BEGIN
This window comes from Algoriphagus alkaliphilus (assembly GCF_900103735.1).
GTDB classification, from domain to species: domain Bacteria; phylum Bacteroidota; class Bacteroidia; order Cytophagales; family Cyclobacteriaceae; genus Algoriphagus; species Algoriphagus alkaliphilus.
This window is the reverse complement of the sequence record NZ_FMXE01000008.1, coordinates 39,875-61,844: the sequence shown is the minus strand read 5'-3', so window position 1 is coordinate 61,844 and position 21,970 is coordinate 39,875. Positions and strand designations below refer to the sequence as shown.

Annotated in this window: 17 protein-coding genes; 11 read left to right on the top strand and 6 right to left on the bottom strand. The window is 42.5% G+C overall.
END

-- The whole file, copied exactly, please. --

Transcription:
This window comes from Algoriphagus alkaliphilus (assembly GCF_900103735.1).
GTDB classification, from domain to species: domain Bacteria; phylum Bacteroidota; class Bacteroidia; order Cytophagales; family Cyclobacteriaceae; genus Algoriphagus; species Algoriphagus alkaliphilus.
This window is the reverse complement of the sequence record NZ_FMXE01000008.1, coordinates 39,875-61,844: the sequence shown is the minus strand read 5'-3', so window position 1 is coordinate 61,844 and position 21,970 is coordinate 39,875. Positions and strand designations below refer to the sequence as shown.

Annotated in this window: 17 protein-coding genes; 11 read left to right on the top strand and 6 right to left on the bottom strand. The window is 42.5% G+C overall.